Das Boot

I speak without any exaggeration whatsoever when I say that the practice of “booting” cars that are illegally parked is absolutely the stupidest activity mankind has ever undertaken in all the history of the world, even stupider than the last Schwarzenegger movie, not that you saw it.

Booting, in case you don’t know, is when a towing company puts a huge metal clamp over one of the wheels of an illegally parked car rather than towing the car away. It’s impossible to take one of these “boots” off by yourself; you have to have special tools and perhaps even the specific body odor of a tow-truck driver to do it. So if your car gets booted, all you can do is call the towing company and wait for them to send someone out to remove the boot, which of course costs money. Booting a car is basically a way of holding it for ransom.

Many Utah Valley residents — particularly the college students, who are always screwing things up somehow — have had experience with bootings, and the reaction is always the same: “Could all of human civilization, working together as a team, come up with anything dumber than this?”

The main reason booting is so stupid is that it defeats its alleged purpose. Around here, cars usually get booted because the drivers have parked them at apartment complexes for which they do not have a parking sticker. The car is in the way; it’s taking up space reserved for tenants. If a tenant came home and could find nowhere to park, he would be very frustrated to find that a non-tenant was taking up a space.

In fact, I have many times come home after a late night of being a journalist, vigorously pursuing the news by way of hanging out at the movies, and found no place to park. This has bothered me, and I am not one who is easily bothered, as the gentle tone of my columns has surely indicated.

I will grant you that my solution to the problem — blowing up the cars that don’t belong there — may be a bit “drastic” in some people’s eyes. But at least it is better than the towing companies’ solution, which is to put a boot on the vagrant car, thus causing it to take up the space even longer.

Assuming we’re discarding the whole “blowing up” idea (which I don’t think we should rule out completely), wouldn’t it make more sense to TOW the car? Not only would it free up the parking space faster, it would also save the tow-truck guy another trip out to take the boot off. If you tow the car, the owner has to come to you.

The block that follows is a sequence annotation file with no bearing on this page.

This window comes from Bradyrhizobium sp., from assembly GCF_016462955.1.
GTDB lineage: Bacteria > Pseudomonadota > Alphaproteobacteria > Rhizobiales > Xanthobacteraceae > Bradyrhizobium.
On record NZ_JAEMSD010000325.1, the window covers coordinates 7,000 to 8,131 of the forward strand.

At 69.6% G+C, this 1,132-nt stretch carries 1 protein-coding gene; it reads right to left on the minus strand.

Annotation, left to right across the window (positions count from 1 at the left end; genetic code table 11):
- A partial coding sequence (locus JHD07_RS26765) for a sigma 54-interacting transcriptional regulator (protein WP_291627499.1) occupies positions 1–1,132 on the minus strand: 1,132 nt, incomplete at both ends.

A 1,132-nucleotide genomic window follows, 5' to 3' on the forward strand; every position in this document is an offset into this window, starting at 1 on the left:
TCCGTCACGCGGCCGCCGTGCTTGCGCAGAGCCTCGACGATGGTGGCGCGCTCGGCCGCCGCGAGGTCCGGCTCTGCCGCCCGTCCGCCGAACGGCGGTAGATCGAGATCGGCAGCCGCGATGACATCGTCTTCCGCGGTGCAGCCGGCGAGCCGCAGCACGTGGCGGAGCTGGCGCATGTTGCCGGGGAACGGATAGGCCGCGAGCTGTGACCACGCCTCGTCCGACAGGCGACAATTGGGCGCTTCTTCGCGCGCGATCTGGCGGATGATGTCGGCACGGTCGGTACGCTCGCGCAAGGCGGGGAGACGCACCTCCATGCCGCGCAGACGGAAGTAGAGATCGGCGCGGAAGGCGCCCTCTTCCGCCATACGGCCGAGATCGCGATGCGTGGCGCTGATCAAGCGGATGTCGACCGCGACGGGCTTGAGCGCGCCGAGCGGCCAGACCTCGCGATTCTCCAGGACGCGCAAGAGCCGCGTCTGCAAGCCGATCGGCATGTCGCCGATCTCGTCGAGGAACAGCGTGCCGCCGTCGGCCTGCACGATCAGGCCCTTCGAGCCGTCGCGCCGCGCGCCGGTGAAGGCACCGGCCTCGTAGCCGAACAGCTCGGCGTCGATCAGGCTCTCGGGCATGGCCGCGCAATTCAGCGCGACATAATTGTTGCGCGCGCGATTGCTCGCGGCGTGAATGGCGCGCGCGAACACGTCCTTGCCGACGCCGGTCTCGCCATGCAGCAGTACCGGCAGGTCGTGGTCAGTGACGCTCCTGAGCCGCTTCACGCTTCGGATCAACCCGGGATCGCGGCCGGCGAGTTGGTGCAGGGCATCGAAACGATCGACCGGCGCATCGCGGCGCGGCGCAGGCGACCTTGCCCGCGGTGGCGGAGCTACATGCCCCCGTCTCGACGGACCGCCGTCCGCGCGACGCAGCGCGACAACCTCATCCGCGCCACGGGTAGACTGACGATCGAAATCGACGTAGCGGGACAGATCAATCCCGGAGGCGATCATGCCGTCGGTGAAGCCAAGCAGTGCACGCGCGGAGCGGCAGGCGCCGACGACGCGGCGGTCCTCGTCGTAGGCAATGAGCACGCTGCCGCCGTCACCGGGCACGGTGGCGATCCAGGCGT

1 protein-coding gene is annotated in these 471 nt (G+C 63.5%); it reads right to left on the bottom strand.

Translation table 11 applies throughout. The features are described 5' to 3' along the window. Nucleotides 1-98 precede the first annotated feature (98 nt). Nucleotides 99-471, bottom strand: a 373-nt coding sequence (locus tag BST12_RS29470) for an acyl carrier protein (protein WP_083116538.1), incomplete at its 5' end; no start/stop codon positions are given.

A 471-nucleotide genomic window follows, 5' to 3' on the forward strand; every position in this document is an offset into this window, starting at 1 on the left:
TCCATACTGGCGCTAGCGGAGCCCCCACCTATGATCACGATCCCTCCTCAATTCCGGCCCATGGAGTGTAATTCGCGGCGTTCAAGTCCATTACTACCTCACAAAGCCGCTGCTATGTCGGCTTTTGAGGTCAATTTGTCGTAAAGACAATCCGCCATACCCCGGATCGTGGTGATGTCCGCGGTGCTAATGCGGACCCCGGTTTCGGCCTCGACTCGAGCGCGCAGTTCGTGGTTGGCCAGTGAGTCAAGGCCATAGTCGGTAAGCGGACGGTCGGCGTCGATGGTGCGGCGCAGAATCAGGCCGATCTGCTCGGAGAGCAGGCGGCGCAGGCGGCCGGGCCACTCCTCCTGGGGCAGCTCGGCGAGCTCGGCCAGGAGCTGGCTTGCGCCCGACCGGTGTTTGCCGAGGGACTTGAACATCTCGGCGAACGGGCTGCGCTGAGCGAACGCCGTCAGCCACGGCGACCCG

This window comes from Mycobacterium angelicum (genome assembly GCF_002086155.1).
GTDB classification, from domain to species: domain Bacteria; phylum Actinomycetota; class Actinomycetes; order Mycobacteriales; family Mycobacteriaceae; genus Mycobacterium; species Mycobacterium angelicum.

So why do companies boot instead of tow? Because they’re fantastically lazy. Ferociously lazy. Mind-numbingly, butt-scratchingly, paralyzingly lazy. Booting requires very little manual effort, and even less intelligence. Towing involves hooks and levers and chains and stuff.

The other great thing about booting is that when the guy does show up to remove the boot, you have to pay him on the spot. In cash. They don’t usually take checks, and certainly not credit cards. (Again, we’re talking about companies that want to expend as little effort and brain power as possible.) Do most people have $50 cash on them? Of course not. They would have to drive to the bank to get some cash, which of course they cannot do, because there’s a boot on their car.

In short, booting is just a blatant way for towing companies to make more money. It provides no real service, as it makes illegally parked cars have to remain illegally parked even longer. It benefits mankind in no way whatsoever; this is probably why it’s still a part of our society. The dumb things always persist. Schwarzenegger has another film coming out this year, for example.

To read this, you'd think I'd recently had my car booted. This actually was not the case. But I'd seen it done at my apartment complex, and it bothered me. It particularly bothered me when some dumb guy tried to drive his car with the boot still on it and managed only to back out of his parking space far enough to block passage into the parking lot, so no one could get in. That was a rare instance of someone being dumber than the guys who put the boot on in the first place. I mean, how far did he think he was going to get with that thing attached to his wheel? I ask you, how far?

The "last Schwarzenegger movie" referred to here was 1999's "End of Days." The main problem with this movie was that it put Arnold in a battle against Satan, and I didn't know who to root for. In the end, they both lost, which I thought was a nice touch.